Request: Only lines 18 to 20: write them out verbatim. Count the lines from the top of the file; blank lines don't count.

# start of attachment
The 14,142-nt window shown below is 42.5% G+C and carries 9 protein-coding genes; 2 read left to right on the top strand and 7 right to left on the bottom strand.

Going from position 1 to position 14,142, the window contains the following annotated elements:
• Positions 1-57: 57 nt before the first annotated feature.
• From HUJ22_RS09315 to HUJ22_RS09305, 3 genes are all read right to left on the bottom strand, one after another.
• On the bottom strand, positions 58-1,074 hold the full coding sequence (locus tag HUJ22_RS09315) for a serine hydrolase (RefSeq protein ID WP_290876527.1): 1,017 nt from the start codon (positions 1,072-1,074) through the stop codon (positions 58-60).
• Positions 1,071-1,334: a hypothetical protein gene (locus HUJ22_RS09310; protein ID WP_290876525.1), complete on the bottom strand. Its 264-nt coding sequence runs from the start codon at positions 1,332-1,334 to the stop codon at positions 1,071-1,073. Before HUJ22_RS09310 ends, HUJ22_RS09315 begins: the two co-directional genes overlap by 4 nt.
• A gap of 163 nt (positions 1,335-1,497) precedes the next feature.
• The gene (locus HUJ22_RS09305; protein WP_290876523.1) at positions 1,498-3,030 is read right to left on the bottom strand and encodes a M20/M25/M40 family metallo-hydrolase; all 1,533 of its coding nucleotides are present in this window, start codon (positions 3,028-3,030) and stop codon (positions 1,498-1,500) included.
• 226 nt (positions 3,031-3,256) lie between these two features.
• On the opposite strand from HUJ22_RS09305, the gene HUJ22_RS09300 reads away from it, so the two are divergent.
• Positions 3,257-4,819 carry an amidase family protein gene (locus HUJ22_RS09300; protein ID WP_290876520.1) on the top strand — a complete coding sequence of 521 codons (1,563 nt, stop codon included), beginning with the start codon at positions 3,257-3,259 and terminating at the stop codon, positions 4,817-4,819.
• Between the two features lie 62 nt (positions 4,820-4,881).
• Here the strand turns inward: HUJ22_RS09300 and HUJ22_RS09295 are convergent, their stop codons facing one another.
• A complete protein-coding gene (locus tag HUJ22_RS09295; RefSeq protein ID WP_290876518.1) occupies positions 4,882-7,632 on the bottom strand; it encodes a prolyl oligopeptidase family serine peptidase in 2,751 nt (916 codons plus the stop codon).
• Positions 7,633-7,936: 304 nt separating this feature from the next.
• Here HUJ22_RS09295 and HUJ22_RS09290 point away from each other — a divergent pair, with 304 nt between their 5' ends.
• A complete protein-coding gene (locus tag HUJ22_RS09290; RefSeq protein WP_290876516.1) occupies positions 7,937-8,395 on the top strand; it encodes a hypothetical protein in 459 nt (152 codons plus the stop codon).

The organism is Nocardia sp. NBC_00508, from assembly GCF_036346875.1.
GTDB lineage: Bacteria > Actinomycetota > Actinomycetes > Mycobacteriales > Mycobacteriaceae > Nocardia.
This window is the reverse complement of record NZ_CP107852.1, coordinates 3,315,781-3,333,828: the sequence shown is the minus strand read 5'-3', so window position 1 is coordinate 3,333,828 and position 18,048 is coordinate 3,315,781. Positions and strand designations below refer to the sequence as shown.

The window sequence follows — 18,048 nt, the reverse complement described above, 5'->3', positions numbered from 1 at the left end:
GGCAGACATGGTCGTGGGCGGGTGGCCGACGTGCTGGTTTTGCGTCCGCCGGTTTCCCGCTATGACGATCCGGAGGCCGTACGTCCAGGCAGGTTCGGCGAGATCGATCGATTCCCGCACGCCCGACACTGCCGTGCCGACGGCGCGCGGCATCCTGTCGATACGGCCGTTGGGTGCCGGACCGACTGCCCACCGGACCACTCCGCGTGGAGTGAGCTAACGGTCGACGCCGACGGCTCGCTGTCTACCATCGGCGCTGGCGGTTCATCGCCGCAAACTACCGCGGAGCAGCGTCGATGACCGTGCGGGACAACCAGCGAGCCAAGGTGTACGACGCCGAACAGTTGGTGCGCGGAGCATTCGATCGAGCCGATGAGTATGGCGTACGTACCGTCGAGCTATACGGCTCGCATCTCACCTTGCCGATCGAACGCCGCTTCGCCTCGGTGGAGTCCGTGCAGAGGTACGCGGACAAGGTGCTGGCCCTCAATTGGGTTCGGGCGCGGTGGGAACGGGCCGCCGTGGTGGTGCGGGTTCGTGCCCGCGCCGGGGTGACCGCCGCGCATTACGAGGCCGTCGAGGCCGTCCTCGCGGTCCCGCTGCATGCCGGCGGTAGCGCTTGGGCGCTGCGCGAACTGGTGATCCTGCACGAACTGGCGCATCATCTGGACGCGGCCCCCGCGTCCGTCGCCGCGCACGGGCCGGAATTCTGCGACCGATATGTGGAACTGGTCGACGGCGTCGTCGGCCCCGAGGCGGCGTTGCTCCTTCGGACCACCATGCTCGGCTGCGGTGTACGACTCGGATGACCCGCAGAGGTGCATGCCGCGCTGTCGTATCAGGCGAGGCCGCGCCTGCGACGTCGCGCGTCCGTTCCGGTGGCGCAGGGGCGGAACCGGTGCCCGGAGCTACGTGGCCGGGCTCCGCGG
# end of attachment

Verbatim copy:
The organism is Nocardia sp. NBC_00508, from assembly GCF_036346875.1.
GTDB lineage: Bacteria > Actinomycetota > Actinomycetes > Mycobacteriales > Mycobacteriaceae > Nocardia.
This window is the reverse complement of record NZ_CP107852.1, coordinates 3,315,781-3,333,828: the sequence shown is the minus strand read 5'-3', so window position 1 is coordinate 3,333,828 and position 18,048 is coordinate 3,315,781. Positions and strand designations below refer to the sequence as shown.